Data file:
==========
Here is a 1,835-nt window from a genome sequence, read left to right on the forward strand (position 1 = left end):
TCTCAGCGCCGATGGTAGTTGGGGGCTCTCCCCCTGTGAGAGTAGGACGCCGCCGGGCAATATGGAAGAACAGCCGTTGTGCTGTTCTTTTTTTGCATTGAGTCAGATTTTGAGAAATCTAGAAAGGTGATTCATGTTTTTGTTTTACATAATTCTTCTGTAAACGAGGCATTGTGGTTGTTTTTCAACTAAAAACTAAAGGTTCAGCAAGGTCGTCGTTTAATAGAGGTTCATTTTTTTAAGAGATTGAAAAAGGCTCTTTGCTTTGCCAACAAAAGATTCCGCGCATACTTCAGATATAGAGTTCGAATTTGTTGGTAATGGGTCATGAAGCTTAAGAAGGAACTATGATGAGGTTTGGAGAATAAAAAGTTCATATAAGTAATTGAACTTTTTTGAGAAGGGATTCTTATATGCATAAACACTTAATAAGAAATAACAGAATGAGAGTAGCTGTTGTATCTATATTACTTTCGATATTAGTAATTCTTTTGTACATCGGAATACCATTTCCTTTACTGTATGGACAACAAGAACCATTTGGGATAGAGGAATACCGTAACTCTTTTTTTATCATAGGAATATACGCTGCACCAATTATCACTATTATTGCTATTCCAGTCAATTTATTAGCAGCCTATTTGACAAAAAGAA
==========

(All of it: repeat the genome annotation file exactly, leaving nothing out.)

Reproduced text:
Here is a 1,835-nt window from a genome sequence, read left to right on the forward strand (position 1 = left end):
TCTCAGCGCCGATGGTAGTTGGGGGCTCTCCCCCTGTGAGAGTAGGACGCCGCCGGGCAATATGGAAGAACAGCCGTTGTGCTGTTCTTTTTTTGCATTGAGTCAGATTTTGAGAAATCTAGAAAGGTGATTCATGTTTTTGTTTTACATAATTCTTCTGTAAACGAGGCATTGTGGTTGTTTTTCAACTAAAAACTAAAGGTTCAGCAAGGTCGTCGTTTAATAGAGGTTCATTTTTTTAAGAGATTGAAAAAGGCTCTTTGCTTTGCCAACAAAAGATTCCGCGCATACTTCAGATATAGAGTTCGAATTTGTTGGTAATGGGTCATGAAGCTTAAGAAGGAACTATGATGAGGTTTGGAGAATAAAAAGTTCATATAAGTAATTGAACTTTTTTGAGAAGGGATTCTTATATGCATAAACACTTAATAAGAAATAACAGAATGAGAGTAGCTGTTGTATCTATATTACTTTCGATATTAGTAATTCTTTTGTACATCGGAATACCATTTCCTTTACTGTATGGACAACAAGAACCATTTGGGATAGAGGAATACCGTAACTCTTTTTTTATCATAGGAATATACGCTGCACCAATTATCACTATTATTGCTATTCCAGTCAATTTATTAGCAGCCTATTTGACAAAAAGAA